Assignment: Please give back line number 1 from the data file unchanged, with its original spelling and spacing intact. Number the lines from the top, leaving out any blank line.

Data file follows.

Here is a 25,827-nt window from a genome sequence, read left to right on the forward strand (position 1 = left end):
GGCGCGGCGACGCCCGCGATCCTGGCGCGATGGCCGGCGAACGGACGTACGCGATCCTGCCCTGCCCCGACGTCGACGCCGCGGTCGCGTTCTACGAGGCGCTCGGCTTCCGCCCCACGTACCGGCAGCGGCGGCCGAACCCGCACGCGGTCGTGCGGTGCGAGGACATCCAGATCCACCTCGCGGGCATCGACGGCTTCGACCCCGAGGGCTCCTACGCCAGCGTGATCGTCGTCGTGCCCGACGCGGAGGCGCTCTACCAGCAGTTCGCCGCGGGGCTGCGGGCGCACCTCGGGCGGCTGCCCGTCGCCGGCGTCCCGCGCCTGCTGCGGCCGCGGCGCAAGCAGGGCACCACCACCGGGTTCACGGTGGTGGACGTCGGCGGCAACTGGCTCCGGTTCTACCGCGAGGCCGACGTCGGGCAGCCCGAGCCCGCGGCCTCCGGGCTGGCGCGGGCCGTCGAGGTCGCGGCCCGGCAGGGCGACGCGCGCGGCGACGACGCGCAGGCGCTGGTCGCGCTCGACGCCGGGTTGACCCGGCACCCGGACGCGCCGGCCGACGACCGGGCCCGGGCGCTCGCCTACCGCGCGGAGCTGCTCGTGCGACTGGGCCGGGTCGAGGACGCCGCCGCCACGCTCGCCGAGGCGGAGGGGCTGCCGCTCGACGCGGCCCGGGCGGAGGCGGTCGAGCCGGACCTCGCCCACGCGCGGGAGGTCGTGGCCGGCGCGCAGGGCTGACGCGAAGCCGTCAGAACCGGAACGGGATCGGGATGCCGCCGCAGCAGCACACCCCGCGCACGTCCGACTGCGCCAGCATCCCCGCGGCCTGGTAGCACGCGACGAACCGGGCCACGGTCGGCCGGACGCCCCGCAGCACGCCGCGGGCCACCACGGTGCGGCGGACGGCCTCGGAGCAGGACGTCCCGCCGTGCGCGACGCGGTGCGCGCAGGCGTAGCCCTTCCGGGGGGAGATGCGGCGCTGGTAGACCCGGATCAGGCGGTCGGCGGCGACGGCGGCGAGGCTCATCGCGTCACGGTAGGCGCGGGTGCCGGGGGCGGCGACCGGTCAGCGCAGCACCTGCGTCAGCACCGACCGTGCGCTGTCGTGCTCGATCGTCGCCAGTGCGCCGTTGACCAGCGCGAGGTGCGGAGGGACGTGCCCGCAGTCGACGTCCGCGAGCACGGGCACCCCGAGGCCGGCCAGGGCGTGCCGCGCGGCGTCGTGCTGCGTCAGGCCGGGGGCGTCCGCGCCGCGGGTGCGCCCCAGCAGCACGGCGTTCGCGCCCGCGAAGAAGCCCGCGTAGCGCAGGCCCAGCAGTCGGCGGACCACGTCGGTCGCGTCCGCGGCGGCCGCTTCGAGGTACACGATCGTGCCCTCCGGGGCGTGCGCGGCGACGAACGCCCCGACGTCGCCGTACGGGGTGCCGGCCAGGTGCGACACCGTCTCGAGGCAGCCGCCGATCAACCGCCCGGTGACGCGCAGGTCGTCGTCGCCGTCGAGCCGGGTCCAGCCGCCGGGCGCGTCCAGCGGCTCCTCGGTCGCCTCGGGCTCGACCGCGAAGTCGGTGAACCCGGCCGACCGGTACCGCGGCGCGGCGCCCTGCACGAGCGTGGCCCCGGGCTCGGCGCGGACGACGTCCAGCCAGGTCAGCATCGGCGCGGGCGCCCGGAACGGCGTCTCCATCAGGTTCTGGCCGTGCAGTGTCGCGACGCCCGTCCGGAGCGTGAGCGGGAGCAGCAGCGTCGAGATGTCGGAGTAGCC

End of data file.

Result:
Here is a 25,827-nt window from a genome sequence, read left to right on the forward strand (position 1 = left end):